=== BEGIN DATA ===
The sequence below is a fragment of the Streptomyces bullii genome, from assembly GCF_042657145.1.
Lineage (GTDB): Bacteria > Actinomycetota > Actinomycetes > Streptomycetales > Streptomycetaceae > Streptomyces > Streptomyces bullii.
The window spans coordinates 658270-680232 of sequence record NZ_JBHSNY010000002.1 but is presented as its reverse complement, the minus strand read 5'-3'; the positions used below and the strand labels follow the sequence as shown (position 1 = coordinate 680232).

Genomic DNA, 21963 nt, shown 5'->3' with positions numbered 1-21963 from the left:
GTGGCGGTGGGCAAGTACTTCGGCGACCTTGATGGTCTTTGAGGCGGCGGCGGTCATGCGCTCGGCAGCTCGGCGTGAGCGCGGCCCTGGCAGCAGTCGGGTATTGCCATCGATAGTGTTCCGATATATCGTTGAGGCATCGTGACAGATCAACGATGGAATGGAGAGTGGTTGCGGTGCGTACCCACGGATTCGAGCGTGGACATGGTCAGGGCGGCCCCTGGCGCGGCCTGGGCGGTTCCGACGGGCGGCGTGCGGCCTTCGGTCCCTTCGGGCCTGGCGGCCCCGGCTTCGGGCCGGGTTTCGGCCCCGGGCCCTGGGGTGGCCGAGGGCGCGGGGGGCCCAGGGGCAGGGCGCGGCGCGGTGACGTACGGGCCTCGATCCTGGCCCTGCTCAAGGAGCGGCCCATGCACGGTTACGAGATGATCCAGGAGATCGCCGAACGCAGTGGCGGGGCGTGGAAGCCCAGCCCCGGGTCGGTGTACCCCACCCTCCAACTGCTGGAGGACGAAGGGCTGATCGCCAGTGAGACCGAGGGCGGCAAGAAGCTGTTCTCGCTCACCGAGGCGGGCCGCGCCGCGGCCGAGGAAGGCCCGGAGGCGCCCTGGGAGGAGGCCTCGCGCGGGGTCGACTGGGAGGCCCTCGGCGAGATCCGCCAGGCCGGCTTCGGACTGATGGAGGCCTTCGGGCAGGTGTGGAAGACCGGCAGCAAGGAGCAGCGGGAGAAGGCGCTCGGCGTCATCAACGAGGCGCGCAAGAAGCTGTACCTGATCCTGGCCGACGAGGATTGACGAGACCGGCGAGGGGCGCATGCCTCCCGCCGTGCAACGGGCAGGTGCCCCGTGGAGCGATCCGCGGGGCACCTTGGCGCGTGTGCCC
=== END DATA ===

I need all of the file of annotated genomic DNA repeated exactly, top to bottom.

The sequence below is a fragment of the Streptomyces bullii genome, from assembly GCF_042657145.1.
Lineage (GTDB): Bacteria > Actinomycetota > Actinomycetes > Streptomycetales > Streptomycetaceae > Streptomyces > Streptomyces bullii.
The window spans coordinates 658270-680232 of sequence record NZ_JBHSNY010000002.1 but is presented as its reverse complement, the minus strand read 5'-3'; the positions used below and the strand labels follow the sequence as shown (position 1 = coordinate 680232).

Genomic DNA, 21963 nt, shown 5'->3' with positions numbered 1-21963 from the left:
GTGGCGGTGGGCAAGTACTTCGGCGACCTTGATGGTCTTTGAGGCGGCGGCGGTCATGCGCTCGGCAGCTCGGCGTGAGCGCGGCCCTGGCAGCAGTCGGGTATTGCCATCGATAGTGTTCCGATATATCGTTGAGGCATCGTGACAGATCAACGATGGAATGGAGAGTGGTTGCGGTGCGTACCCACGGATTCGAGCGTGGACATGGTCAGGGCGGCCCCTGGCGCGGCCTGGGCGGTTCCGACGGGCGGCGTGCGGCCTTCGGTCCCTTCGGGCCTGGCGGCCCCGGCTTCGGGCCGGGTTTCGGCCCCGGGCCCTGGGGTGGCCGAGGGCGCGGGGGGCCCAGGGGCAGGGCGCGGCGCGGTGACGTACGGGCCTCGATCCTGGCCCTGCTCAAGGAGCGGCCCATGCACGGTTACGAGATGATCCAGGAGATCGCCGAACGCAGTGGCGGGGCGTGGAAGCCCAGCCCCGGGTCGGTGTACCCCACCCTCCAACTGCTGGAGGACGAAGGGCTGATCGCCAGTGAGACCGAGGGCGGCAAGAAGCTGTTCTCGCTCACCGAGGCGGGCCGCGCCGCGGCCGAGGAAGGCCCGGAGGCGCCCTGGGAGGAGGCCTCGCGCGGGGTCGACTGGGAGGCCCTCGGCGAGATCCGCCAGGCCGGCTTCGGACTGATGGAGGCCTTCGGGCAGGTGTGGAAGACCGGCAGCAAGGAGCAGCGGGAGAAGGCGCTCGGCGTCATCAACGAGGCGCGCAAGAAGCTGTACCTGATCCTGGCCGACGAGGATTGACGAGACCGGCGAGGGGCGCATGCCTCCCGCCGTGCAACGGGCAGGTGCCCCGTGGAGCGATCCGCGGGGCACCTTGGCGCGTGTGCCC